HMV was first introduced to London’s high streets in 1921 with the first store opened on Oxford Street. It was met with a wide array of excitement and popularity as people came to HMV to buy all forms of DVD’s, CD’s, vinyls and lots of different forms of merchandise. Even throughout recent years HMV has introduced events such as live band performances and meet and greets for those wanting to meet their favourite artists and bands. However, with such popularity in London it’s become a shock to see what once was bright lights and an entertainment hub to now cold and dreary closed stores. HMV had such a huge presence on Oxford Street but now all that remains of the entertainment giant resembles an abandoned shop which looks as if it came straight out of a horror movie.
Even though there are some HMV stores still open across London, there is a simple answer as to why stores across London and the UK were closed down - they were unprofitable. The Mirror reported that it’s always been a rocky road for HMV as they’ve fallen into administration twice throughout a period of 6 years with profits falling rapidly. The Mirror went on to report that unfortunately this has also led to nearly 500 people becoming redundant at the closure of over 25 stores across the UK. Such a notable change has shocked many as the HMV on Oxford Street was even given a blue plaque stating that it’s “The World’s Most Famous Music Store”, even playing a significant role in the career of The Beatles.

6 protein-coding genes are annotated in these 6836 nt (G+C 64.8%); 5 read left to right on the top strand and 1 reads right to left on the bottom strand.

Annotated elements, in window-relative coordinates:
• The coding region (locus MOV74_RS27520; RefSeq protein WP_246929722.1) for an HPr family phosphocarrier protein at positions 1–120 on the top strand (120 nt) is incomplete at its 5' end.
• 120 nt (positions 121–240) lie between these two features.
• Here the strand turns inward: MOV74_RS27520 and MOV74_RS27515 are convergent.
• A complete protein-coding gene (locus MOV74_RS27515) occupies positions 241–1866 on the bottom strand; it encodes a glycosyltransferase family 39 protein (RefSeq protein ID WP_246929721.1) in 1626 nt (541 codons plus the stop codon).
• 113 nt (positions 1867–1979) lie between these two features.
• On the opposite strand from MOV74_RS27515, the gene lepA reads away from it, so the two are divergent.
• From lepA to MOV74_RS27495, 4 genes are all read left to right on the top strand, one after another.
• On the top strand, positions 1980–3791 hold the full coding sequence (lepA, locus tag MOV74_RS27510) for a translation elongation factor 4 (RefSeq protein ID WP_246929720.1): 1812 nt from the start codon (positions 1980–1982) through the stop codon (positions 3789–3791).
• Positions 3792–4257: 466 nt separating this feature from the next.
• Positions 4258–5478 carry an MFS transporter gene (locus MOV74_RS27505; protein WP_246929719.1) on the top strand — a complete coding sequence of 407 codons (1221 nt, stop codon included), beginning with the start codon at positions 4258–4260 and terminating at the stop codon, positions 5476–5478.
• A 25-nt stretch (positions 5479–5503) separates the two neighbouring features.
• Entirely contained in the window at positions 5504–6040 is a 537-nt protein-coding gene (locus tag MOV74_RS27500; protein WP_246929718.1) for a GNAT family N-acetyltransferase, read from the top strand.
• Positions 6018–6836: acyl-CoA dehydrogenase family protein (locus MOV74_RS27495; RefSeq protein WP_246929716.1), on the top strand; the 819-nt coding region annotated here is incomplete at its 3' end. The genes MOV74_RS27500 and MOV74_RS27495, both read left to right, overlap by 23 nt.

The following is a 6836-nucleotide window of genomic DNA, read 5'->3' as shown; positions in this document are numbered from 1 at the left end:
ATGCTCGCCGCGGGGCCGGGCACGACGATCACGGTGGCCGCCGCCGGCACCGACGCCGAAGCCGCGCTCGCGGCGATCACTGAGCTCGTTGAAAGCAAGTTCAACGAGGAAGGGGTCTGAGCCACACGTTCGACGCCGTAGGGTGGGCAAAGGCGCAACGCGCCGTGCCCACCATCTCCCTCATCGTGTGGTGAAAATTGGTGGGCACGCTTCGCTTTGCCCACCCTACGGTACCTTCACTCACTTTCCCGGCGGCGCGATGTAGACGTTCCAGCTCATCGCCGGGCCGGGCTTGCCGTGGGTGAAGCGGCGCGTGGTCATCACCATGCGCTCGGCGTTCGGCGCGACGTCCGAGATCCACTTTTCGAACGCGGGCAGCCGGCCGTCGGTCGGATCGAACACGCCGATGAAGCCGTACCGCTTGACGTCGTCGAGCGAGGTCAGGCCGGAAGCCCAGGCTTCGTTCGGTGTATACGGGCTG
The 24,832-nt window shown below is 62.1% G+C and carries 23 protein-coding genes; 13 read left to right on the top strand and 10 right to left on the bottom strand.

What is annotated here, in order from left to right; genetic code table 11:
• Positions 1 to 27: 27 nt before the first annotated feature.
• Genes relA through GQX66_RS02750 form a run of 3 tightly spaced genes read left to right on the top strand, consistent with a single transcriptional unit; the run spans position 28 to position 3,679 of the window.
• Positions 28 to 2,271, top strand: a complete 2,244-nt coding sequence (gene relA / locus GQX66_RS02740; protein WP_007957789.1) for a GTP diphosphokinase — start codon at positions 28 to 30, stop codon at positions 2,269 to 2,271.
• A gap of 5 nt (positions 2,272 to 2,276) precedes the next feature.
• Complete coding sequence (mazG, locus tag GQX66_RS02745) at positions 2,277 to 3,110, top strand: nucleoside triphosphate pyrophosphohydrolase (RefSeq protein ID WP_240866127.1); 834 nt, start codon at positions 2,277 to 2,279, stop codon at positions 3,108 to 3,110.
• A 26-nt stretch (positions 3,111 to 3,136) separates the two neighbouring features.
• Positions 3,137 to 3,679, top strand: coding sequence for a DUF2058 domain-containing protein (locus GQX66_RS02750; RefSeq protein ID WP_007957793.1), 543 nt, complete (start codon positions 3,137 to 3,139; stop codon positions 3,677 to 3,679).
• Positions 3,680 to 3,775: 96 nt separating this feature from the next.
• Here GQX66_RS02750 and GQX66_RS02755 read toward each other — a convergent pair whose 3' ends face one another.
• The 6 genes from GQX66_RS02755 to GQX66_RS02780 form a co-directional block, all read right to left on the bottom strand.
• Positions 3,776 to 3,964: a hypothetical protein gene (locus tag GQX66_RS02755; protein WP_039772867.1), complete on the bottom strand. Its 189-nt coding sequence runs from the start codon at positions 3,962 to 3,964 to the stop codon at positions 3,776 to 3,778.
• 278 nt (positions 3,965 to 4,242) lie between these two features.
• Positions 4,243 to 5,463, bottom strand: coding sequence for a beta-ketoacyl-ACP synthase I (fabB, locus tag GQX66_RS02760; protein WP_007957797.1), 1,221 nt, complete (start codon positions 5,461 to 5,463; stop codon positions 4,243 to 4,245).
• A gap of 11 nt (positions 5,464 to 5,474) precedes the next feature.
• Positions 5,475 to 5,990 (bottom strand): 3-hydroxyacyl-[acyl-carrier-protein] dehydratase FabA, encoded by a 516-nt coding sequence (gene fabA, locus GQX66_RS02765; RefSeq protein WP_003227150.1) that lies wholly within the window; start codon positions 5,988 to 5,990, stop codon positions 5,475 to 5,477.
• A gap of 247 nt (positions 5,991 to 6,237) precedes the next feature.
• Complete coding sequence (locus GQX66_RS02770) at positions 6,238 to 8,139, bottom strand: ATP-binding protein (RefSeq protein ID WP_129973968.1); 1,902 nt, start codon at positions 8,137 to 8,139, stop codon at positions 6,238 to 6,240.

But with such popularity, why would such a popular and important store close? With the rise of digital downloading, both illegal and legal, from films to albums on platforms such as Spotify and Apple Music - there is simply no need for physical albums and DVD’s. Netflix and Amazon Prime have become leaders with thousands of films and box sets readily available for users for just a small fee per month - this fee being a lot smaller than the cost of one single DVD. For consumers this is a win-win situation as the cost of a DVD can be as much as £15 whereas on sites such as eBay and Amazon, these films can be bought for as little as £5 for a new version or even £1 for a used DVD. For example, Rocketman came out on DVD in late September and on HMV’s website it was listed for £12.99 however on eBay it was listed for £5. Frankly, HMV has become too expensive for the average consumer and when there’s other alternatives presented, it’s a no brainer situation that consumers would want to save money in an ever increasing world where saving money has become a priority.
Not only has the digital age been to blame for the closure of HMV stores across London and the UK, the rising business rates cost of physical retailers play an important role. According to The Independent, Desigual has become a new face of Oxford Street, with the rent being £700 per square ft which works out to be just over £1.2 million per year. The reason the rent is so expensive would be since the location of this specific store is categorised in Zone A, one in which has become one of the most expensive zones to set up shop in. According to Savills UK, Inglot agreed to a 10 year lease for their store which cost a total of £625,000 per year, with a presence in the West End being an important part of the brand’s identity and for the chance to further sales and from there profits. Not only do companies have to consider the ever climbing rent across London’s high streets but other factors involved including staff and the sales of the store itself. All of these factors come into play, with the rent being too expensive and low sales, which then give companies no choice but to make cuts to not only save the company but their overall profits.
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